Alpine skiing at the 1948 Winter Olympics

The V. 1948 Olympic Games in St. Moritz six competitions were held in Alpine skiing. The race took place in the area Corviglia. The top three finishers in the downhill, slalom, and in combination were given in addition to the Olympic medals and World Championship medals, as these competitions were also among the 10 Alpine World Ski Championships.

  • 2.1 Departure
  • 2.2 slalom
  • 2.3 combination


Date: February 2, 10:00 clock Start: 2700 m, target: 1870 m Difference in altitude: 830 m, distance: 3371 m

111 riders from 25 countries were at the start, 102 of them reached the goal. The course also counted for the Alpine combined.

The Swiss Karl Molitor, a six-time and thus still record winner of the Lauberhorn downhill, was one of the big favorites in the men's downhill. He drove under absolute control a technically safe race and came out with a new best time to the finish. Shortly thereafter began the Frenchman Henri Oreiller. This mastered the difficulties of the steep slope without significantly slowing down and has already resulted in the meantime with five seconds he were not returned to the finish. The Austrian Franz Gabl succeeded still push forward to the second place and Ralph Olinger took the same time as a second bronze medal Molitor for Switzerland.


Date: February 5 9:00 clock Start: 2090 m, target: 1870 m Difference in altitude: 220 m Goals: 47 ( 1st run )

76 riders were at the start, 66 of them reached the goal.

Eliminated inter alia: Christian Pravda (AUT )

The fastest time in the first run scored Silvio Alverà, closely followed by the Frenchman James Couttet. After Karl Molitor remained nearly three seconds slower than expected, hoped the Swiss to Edi Reinalter, who scored the third-best run time. The two-time Olympic champion Henri Oreiller was also close to the top, the rest of the field was clearly defeated in the first run. Oreiller Alverà could still overtake the second run and ultimately won bronze. After Couttet had taken over the top with a run of 63.3 seconds, put the St. Moritz Edi Reinalter to the fastest time of 62.6 seconds and won another gold medal for Switzerland.


Departure: February 2, 10:00 clock Slalom: February 4 9:00 clock

79 riders were at the start, 67 of them reached the goal. The competition consisted of departure, which was held jointly with the specialists, and a separate Combination Slalom together.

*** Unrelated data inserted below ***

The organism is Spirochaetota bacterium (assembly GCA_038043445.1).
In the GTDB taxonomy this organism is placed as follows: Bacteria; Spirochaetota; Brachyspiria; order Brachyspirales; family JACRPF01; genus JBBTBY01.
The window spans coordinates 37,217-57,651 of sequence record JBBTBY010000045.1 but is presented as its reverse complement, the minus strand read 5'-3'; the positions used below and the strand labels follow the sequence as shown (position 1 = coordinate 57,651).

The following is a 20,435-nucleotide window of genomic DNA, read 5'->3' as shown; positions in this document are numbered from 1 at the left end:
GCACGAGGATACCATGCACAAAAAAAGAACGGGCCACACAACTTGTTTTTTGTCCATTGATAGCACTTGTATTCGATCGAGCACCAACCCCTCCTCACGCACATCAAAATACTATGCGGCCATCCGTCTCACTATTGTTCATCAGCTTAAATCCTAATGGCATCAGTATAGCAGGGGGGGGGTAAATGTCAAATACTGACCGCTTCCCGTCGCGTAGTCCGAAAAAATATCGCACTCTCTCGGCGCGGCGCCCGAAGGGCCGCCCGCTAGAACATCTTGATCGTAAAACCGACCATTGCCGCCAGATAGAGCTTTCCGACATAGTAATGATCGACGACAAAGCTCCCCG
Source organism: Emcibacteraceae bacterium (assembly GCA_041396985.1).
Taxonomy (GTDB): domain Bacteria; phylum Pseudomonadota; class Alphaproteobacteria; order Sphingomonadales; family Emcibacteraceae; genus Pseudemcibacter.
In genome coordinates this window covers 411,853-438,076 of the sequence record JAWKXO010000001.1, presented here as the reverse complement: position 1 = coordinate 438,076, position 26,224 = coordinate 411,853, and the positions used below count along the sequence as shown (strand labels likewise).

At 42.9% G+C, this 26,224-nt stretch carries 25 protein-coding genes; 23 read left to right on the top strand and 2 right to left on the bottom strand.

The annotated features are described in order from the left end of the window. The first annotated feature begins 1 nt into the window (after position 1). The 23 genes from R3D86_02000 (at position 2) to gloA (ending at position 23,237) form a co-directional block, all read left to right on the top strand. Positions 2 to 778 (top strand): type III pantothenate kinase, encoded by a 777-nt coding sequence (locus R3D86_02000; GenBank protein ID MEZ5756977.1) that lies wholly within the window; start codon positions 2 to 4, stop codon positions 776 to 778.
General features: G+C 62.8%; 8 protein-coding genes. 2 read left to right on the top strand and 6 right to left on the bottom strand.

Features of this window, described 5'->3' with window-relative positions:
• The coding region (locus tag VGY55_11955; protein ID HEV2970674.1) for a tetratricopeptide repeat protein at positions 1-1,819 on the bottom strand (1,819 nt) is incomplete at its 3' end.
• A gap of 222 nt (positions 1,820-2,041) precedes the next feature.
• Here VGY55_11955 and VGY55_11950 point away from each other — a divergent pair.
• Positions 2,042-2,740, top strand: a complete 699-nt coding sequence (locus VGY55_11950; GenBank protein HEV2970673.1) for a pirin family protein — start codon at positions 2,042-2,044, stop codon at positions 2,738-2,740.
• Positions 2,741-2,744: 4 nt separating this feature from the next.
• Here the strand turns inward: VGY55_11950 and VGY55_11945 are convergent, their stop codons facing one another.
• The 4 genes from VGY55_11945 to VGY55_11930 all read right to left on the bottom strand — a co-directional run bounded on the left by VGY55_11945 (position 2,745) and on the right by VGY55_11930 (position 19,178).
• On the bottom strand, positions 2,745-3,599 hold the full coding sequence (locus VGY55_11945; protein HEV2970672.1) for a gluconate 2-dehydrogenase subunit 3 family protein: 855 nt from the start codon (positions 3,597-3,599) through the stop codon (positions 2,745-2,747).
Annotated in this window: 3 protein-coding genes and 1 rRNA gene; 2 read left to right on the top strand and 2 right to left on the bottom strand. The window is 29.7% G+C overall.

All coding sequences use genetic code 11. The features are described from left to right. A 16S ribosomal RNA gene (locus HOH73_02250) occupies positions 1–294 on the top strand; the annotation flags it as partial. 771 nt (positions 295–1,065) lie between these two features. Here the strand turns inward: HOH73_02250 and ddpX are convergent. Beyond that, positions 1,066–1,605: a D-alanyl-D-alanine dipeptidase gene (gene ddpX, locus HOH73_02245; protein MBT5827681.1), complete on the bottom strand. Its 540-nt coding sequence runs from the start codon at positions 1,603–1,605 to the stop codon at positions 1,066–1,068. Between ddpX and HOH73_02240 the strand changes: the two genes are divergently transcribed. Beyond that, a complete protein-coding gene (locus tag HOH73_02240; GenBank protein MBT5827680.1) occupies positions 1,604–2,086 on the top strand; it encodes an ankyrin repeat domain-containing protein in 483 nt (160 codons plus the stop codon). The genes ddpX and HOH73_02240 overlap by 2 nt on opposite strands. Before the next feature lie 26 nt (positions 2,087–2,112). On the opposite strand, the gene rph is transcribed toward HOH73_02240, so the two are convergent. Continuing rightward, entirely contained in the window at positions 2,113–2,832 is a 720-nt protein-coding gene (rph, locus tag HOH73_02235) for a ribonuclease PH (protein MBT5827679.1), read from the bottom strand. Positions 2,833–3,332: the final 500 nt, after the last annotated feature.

When combined slalom of the men was the big question is whether it would succeed Karl Molitor to make up for his five seconds behind the winner Henri Oreiller departure. However, he succeeded no exception performance and so Oreiller could win with two safe rides his second gold medal. The Frenchman James Couttet, fastest in combination slalom, still came in the alpine combined to third place.



Date: February 2, 14:30 clock Start: 2394 m, target: 1870 m Difference in altitude: 524 m, distance: 2135 m

37 riders were at the start, all crossed the finish line. The women's downhill was carried out immediately after the race of men on the same route. However, 15 competitive goals prevented translated speeds and greater difficulties, so it was all about a giant slalom.

The first favorite of the Austrian Trude Beiser could deal with race number 5 at the top. Right behind her drove the be encountered as an outsider Swiss Hedy Schlunegger. This fell at the entrance to the gun barrel, but could continue the journey with little loss of time and reached the target in a new best time. Neither Resi Hammerer, nor Celina Seghi or Laila Schou Nilsen, arrived at the port closer to their time and thus secured Schlunegger Switzerland's first big alpine success.


Date: February 5, 10:00 clock Start: 2050 m, target: 1870 m Difference in altitude: 180 m Goals: 35 ( 1st run )

28 riders were at the start, 24 of them reached the goal.

After the first run of the women led to the surprise of the U.S. American Gretchen Fraser, just ahead of Erika Mahringer from Austria, which also reached a maturity of less than one minute. A second residue had the Swiss Antoinette Meyer and Georgette Thiollière from France. The other riders were clearly distanced. The decision was then at the beginning of the second run, as Fraser with a technically clean driving scored a run time of 57.5 sec. This time was only undercut by Antoinette Meyer with 57.0 sec, what the Swiss second place before Erika Mahringer earned, the overall victory of the American but not impaired.


Departure: February 2, 14:30 clock Slalom: February 4, 10:00 clock

28 riders were at the start, 27 of them reached the goal. The competition consisted of departure, which was held jointly with the specialists, and a separate Combination Slalom together.

In contrast to the men's achieved by Hedy Schlunegger in the downhill edge and skills in slalom were too small to be a combination victory seemed possible. After the big favorite in the slalom, the Italian Celina Seghi, remained below their usual performance and was fourth, took the Austrian Trude Beiser the gold medal. Her teammate Erika Mahringer won the slalom and combination so bronze in the combination. The second place went unexpectedly to the U.S. American Gretchen Fraser.